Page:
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Former deputy accused of on-duty sex may lose peace officer certificate

A former Pima County sheriff’s deputy accused of having on-duty sex with a fellow deputy’s wife could find himself unable to work as a law officer in Arizona.

Thomas E. Taylor III resigned his deputy’s job Jan. 20, and the Arizona Peace Officer’s Standards and Training Board voted this week to review the case and determine whether Taylor should keep his peace officer’s certificate, or have it suspended or revoked.

Without the certificate issued by the board, also known as Az POST, a person cannot work as a law enforcement officer in the state.

According to a report from Az POST, Taylor, 28, who started as a deputy May 11, 2007, scheduled a rendezvous with the other man’s wife for Jan. 12 at a secluded spot east of the city in the Rincon Patrol District, where Taylor was assigned patrol duties.

The couple met about 3 a.m., with Taylor in uniform and driving a marked patrol car, the report said. Taylor directed the woman to a secluded parking area where they kissed, fondled and engaged in oral sex, the report said.

The woman, not identified in the report, also is a Sheriff’s Department employee, but she was off duty and in her own car.

The alleged incident came to official attention after the woman, feeling “very guilty” about the matter, told her husband that night. Two days later, the husband sent a memorandum through the chain of command to the Internal Affairs Section.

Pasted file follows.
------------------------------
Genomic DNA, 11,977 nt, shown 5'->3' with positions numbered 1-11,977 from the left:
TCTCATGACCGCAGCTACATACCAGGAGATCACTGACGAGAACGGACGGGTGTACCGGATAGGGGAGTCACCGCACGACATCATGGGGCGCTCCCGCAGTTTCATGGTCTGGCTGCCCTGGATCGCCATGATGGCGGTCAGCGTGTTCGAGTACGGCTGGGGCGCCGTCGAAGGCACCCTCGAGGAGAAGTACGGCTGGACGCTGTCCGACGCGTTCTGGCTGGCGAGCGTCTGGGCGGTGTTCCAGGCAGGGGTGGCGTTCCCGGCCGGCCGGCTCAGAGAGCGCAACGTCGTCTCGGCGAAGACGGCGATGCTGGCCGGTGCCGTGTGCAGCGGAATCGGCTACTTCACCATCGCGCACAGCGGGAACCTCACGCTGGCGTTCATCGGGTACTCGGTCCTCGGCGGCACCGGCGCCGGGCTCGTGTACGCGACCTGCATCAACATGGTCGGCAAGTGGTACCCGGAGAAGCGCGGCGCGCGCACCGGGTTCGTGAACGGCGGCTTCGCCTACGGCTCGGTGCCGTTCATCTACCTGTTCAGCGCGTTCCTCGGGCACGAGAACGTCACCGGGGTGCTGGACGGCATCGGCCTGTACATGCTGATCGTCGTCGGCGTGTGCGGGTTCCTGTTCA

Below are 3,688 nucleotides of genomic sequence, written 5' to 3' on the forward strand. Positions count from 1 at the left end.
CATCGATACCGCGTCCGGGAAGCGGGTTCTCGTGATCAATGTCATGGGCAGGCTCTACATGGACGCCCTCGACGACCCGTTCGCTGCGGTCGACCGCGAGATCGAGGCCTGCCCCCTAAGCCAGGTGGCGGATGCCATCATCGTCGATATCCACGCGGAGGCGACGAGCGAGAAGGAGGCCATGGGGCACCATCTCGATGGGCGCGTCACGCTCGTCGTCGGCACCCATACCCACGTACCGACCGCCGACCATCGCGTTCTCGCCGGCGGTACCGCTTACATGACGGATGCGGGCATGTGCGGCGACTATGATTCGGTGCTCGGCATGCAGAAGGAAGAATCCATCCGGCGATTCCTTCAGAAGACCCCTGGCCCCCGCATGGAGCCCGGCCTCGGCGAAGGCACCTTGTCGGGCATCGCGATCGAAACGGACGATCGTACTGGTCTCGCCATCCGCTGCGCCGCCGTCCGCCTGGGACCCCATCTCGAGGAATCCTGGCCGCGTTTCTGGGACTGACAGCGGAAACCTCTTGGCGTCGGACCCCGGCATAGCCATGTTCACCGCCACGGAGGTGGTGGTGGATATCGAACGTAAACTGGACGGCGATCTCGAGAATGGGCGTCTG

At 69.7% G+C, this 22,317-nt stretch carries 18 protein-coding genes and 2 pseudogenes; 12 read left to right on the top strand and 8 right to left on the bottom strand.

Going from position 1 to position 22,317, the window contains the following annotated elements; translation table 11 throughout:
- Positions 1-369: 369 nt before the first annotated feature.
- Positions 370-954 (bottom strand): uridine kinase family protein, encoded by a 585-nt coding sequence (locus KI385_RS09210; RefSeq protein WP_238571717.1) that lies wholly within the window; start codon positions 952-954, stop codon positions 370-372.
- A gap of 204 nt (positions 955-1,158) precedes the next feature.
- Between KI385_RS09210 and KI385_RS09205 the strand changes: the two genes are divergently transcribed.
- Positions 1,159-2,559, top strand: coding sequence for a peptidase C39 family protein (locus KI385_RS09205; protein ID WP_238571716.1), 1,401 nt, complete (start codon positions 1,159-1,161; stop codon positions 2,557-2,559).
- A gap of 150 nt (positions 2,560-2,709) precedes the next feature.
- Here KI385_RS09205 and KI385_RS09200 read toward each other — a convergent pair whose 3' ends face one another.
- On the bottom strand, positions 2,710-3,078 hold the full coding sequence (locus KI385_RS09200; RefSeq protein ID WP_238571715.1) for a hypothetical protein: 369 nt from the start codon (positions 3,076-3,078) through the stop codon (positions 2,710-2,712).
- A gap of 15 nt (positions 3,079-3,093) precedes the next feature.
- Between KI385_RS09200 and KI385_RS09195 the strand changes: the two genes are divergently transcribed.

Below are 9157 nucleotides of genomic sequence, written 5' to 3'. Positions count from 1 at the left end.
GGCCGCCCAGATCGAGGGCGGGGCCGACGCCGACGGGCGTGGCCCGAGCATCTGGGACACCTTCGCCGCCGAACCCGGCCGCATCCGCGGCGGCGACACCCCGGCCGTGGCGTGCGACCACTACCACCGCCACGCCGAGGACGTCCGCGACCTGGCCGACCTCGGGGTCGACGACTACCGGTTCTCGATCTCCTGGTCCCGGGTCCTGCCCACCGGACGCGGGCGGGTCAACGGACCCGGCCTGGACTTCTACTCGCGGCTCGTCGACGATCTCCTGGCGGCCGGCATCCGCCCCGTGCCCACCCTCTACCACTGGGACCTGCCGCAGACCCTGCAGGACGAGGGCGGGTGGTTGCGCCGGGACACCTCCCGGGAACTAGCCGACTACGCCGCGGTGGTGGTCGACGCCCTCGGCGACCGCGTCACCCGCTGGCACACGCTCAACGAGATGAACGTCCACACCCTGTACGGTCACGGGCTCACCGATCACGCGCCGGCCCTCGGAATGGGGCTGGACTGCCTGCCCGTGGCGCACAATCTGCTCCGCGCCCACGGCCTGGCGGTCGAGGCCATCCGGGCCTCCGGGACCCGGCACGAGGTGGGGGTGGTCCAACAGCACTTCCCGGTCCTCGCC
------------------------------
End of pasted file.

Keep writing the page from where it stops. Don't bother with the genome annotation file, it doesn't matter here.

The woman’s husband also called Taylor, confronting him about the affair and Taylor admitted to it and “apologized to him for what he had done,” according to the board.

Taylor was interviewed by an internal affairs detective Jan. 14 and his account of what happened “mirrored” the woman’s account, except for the specific sex act in which they had engaged, the board said.

The internal affairs detective told an Az POST staff member that there was no evidence Taylor missed calls to duty while with the woman, the report said.

The woman involved is a civilian employee assigned to duties at the Pima County Jail, said Bureau Chief Richard Kastigar, in charge of uniformed patrol operations.

Kastigar said she violated no departmental rules as she was off duty when she met with Taylor and she is not facing discipline.

Taylor is not eligible for being rehired by the department, Kastigar said.

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